This weekend, Carol came back up from Florida for a mid-season clinic with those of us that lesson with her up here. It was nice to see her again, since the last lesson I had with her was the unfortunate one where I dislocated my clavicle. So, yeah, looking for a bit of redemption there, and to show off how awesome Cally has been doing over the winter.
Horse was clean, tack was polished, saddle pad was freshly laundered, and boots were even cleaned and conditioned! So needless to say, on Saturday, it was 60 degrees after it being 30 and snowy the day prior, and they were all feeling a little “SPRING! Glorious SPRING! I must be wild and FREE!!!!” So, um, maybe not the best place to be coming from for a submissive and well-behaved dressage lesson. Not that she was really bad, just super distractable, and while the focus was quick to come back, oh, haaaaaay, was that a bird over there, this is a nice trot, where did that ray of sunshine come from? But, on the good side, it wasn’t super tense, and we had some really good moments during our lesson. Basically I asked to work through parts of our Training 2 test for in two weeks, because I figured working on it as a sort of quasi-fix-a-test was really the best approach, sort of coming in cold to how she’s been going lately. I asked to work on our nemesis, the canter-circle-to-stretchy-trot-circle. dun-Dun-DUN! Naturally, the first time was somewhat imperfect, with a decent canter circle to a trot-attempting-to-canter-against-the-riders-wishes circle.
Step one in improving this was a really fantastic visual for me about how to sit the canter: think about sitting on her hocks. And voila, like magic, there we had this lovely canter where I was able to sit quietly on top of a round bouncy ball of canter, that was easy and responsive. Step two was to half-halt her in to, and throughout, the stretchy circle. I thought I was half-halting, but apparently not quite right–it’s more that feeling Kelley had me thinking of when I did the little XC school at her place in the fall, of almost closing my thigh and knee like I do when posting the trot, or at least using those same muscles. And again, like magic, we had a beautiful stretchy trot when I used that half-halt in the corner between K and A before we went into the circle, then again as we moved off the rail at F, and stretchy lovely work like I know she’s capable of, without any rushing or silliness! So delighted! We did some more work on other parts of the test, and were ultimately going to try running through the same thing, but given the temperature difference from what she has been used to working in, and how hard she was working, I opted to call it quits having worked through parts of it.
Then Sunday dawned a bit cooler and windier, so I wasn’t sure if we’d get to ride outside as planned, or if she’d be a little frisky. Turns out worries were completely unfounded; we tacked up and headed into the little outdoor, which was a bit wet, but totally rideable, and started warming up. She felt great, happy to be going around, seeming to like the fresh air, and I just avoided the big puddle so as not to have to have a fight about whether or not we were going to go through that. We started off trotting through some groundpoles, which Carol initially asked me to do in two-point, which led to Cally trying to canter through them. Um, no, we have breaks for a reason, and you don’t get to be silly like that. She got abruptly halted, and made to walk over them politely. We then just trotted around the ring a bit with me in two-point, to make the point that it wasn’t a race to anywhere. After going through the poles a few more times, we trotted on around the ring to a longer, spaced out set of groundpoles, just to give her a feel of the rhythm of where they were. After twice through those, we started out over a little crossrail, la-de-da, perfectly well-behaved. We worked through it both ways, putting up the X to a small vertical, and landing cantering through the groundpoles, nice as can be.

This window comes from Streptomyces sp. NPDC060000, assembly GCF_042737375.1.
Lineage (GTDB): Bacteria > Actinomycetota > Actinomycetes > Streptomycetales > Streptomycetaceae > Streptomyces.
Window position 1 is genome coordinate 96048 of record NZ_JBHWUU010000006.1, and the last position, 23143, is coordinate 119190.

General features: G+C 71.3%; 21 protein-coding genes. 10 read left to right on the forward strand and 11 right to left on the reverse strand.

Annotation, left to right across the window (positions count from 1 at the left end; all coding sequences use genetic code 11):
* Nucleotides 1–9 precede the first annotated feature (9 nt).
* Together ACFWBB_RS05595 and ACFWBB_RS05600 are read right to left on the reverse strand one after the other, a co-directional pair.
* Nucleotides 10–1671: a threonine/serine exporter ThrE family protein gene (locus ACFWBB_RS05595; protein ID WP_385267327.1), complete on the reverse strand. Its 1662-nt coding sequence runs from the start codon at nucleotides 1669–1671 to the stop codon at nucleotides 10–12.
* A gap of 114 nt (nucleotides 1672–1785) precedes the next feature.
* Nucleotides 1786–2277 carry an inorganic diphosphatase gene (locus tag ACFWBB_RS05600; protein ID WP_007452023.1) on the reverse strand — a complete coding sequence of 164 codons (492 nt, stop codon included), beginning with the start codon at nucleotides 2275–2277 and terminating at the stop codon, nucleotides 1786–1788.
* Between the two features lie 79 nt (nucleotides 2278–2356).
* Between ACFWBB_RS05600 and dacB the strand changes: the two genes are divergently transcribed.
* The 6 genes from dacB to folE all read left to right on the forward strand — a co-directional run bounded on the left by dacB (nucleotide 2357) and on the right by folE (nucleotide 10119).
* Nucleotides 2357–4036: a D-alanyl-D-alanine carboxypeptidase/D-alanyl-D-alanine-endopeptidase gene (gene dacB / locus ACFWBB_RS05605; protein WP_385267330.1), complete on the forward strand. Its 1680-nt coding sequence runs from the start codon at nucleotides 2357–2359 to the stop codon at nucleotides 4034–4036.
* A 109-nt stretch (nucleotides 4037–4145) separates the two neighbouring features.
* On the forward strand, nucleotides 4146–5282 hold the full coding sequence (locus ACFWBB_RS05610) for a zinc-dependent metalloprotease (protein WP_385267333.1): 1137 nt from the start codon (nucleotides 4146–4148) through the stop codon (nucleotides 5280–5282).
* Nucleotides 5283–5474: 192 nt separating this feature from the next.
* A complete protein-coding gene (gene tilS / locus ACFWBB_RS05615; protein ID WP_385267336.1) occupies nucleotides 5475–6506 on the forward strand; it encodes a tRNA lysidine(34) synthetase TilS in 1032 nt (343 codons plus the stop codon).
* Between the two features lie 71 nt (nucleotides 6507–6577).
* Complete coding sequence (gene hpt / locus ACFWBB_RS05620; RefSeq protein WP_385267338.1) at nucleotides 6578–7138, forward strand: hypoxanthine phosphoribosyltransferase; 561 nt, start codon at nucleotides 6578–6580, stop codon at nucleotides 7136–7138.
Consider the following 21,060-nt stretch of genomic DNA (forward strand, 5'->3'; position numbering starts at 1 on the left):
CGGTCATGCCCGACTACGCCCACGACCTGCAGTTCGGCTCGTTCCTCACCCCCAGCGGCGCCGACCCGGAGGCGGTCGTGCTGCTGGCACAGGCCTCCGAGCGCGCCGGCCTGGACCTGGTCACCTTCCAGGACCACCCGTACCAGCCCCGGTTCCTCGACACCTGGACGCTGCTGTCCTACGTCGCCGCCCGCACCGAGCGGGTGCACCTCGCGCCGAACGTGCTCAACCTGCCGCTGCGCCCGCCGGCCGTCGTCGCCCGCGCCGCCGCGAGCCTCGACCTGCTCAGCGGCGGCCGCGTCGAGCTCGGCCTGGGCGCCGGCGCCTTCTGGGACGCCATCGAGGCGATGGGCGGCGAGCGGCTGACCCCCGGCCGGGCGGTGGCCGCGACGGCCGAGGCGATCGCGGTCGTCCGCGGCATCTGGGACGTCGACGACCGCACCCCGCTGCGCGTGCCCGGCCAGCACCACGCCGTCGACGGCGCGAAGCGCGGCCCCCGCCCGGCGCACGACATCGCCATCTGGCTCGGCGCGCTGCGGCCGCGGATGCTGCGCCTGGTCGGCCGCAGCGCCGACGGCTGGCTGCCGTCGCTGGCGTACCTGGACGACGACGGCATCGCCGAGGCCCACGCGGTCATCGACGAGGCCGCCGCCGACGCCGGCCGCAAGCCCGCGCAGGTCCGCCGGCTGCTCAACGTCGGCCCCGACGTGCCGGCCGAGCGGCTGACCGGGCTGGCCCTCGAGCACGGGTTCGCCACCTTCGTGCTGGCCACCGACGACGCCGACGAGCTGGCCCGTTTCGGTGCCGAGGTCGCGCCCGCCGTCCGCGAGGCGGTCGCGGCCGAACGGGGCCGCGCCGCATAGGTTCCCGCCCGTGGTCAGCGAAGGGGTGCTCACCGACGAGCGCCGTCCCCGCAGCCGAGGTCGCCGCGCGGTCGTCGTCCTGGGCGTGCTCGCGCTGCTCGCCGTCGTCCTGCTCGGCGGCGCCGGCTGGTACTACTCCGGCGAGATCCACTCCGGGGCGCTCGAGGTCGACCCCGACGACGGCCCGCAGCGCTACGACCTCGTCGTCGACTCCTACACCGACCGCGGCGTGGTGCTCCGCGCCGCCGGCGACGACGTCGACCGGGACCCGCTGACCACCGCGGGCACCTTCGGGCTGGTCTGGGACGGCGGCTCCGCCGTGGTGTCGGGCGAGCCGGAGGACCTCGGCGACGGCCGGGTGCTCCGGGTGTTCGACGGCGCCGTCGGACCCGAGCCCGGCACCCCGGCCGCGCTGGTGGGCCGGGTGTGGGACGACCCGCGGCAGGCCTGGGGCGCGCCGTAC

Then we upped the ante a little, and cantered into a little bounce. That caught her by surprise the first time through; as we approached, about two strides out, I could feel her go “oh, crap, not an oxer!” I let her sort it out herself. So she managed to compress herself, actually grunting, and while it felt a bit awkward, she managed it. After we went through it a few more times each direction, I realized that we were missing something coming in; in order to keep the lovely canter we had, that Carol wanted us to keep to the fence, we needed that half-halt from the dressage lesson the day before! With that, rather than her attempting to make an executive decision 3 strides out to launch from the long spot, we got a lovely, steady distance and continued on nicely.
After that, it really came together. We went from going through the bounce to bounce-two stride to a vertical, then going through it the other way, vertical, two strides to bounce, which really required keeping her steady and not letting her get flat and run, which is what she’d prefer to do, often. And it was a great exercise to be able to ride both ways.
As good as it felt to be jumping a horse that was ON, the best part of it was feeling how happy Cally felt to be out of the indoor, jumping. She loves to jump, and it is so wonderful to really feel your horse light up and enjoy their work. The feel of the spring breeze in her forelock might have had something to do with it, too.
I was so happy with her work over the course of the weekend, and feel like we’re in a great place right now. Rather than feeling like we’ve got huge gaping holes to work on, I feel like we’ve got things to polish up and confirm, and that’s a wonderful feeling.